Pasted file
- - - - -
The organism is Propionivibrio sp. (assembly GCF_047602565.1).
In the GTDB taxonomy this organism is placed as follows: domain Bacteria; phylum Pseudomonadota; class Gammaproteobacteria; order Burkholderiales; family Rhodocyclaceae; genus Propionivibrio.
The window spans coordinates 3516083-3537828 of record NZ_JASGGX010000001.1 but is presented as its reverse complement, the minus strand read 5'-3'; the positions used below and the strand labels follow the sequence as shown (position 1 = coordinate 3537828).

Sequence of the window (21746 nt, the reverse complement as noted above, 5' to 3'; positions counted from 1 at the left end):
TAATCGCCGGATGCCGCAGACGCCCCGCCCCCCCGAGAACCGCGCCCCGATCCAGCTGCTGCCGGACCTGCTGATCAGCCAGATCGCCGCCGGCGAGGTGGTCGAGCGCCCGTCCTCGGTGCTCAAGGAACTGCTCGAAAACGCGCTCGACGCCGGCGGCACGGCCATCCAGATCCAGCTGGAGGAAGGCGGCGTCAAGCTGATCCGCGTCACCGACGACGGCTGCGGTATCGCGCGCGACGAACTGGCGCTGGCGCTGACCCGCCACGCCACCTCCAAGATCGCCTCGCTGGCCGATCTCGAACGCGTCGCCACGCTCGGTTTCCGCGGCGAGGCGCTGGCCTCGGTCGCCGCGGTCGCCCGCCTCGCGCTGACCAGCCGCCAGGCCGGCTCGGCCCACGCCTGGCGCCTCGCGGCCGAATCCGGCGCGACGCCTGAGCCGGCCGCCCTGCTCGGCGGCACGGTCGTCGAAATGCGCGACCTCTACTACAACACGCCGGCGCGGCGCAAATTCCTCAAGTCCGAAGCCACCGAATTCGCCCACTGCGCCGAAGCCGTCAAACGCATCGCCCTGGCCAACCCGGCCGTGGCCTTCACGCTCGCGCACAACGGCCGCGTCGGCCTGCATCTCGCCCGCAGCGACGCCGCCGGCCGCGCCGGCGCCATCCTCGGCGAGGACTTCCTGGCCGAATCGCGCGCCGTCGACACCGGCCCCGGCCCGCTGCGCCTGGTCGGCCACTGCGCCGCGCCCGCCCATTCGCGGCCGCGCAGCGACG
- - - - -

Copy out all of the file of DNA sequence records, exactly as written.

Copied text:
The organism is Propionivibrio sp. (assembly GCF_047602565.1).
In the GTDB taxonomy this organism is placed as follows: domain Bacteria; phylum Pseudomonadota; class Gammaproteobacteria; order Burkholderiales; family Rhodocyclaceae; genus Propionivibrio.
The window spans coordinates 3516083-3537828 of record NZ_JASGGX010000001.1 but is presented as its reverse complement, the minus strand read 5'-3'; the positions used below and the strand labels follow the sequence as shown (position 1 = coordinate 3537828).

Sequence of the window (21746 nt, the reverse complement as noted above, 5' to 3'; positions counted from 1 at the left end):
TAATCGCCGGATGCCGCAGACGCCCCGCCCCCCCGAGAACCGCGCCCCGATCCAGCTGCTGCCGGACCTGCTGATCAGCCAGATCGCCGCCGGCGAGGTGGTCGAGCGCCCGTCCTCGGTGCTCAAGGAACTGCTCGAAAACGCGCTCGACGCCGGCGGCACGGCCATCCAGATCCAGCTGGAGGAAGGCGGCGTCAAGCTGATCCGCGTCACCGACGACGGCTGCGGTATCGCGCGCGACGAACTGGCGCTGGCGCTGACCCGCCACGCCACCTCCAAGATCGCCTCGCTGGCCGATCTCGAACGCGTCGCCACGCTCGGTTTCCGCGGCGAGGCGCTGGCCTCGGTCGCCGCGGTCGCCCGCCTCGCGCTGACCAGCCGCCAGGCCGGCTCGGCCCACGCCTGGCGCCTCGCGGCCGAATCCGGCGCGACGCCTGAGCCGGCCGCCCTGCTCGGCGGCACGGTCGTCGAAATGCGCGACCTCTACTACAACACGCCGGCGCGGCGCAAATTCCTCAAGTCCGAAGCCACCGAATTCGCCCACTGCGCCGAAGCCGTCAAACGCATCGCCCTGGCCAACCCGGCCGTGGCCTTCACGCTCGCGCACAACGGCCGCGTCGGCCTGCATCTCGCCCGCAGCGACGCCGCCGGCCGCGCCGGCGCCATCCTCGGCGAGGACTTCCTGGCCGAATCGCGCGCCGTCGACACCGGCCCCGGCCCGCTGCGCCTGGTCGGCCACTGCGCCGCGCCCGCCCATTCGCGGCCGCGCAGCGACG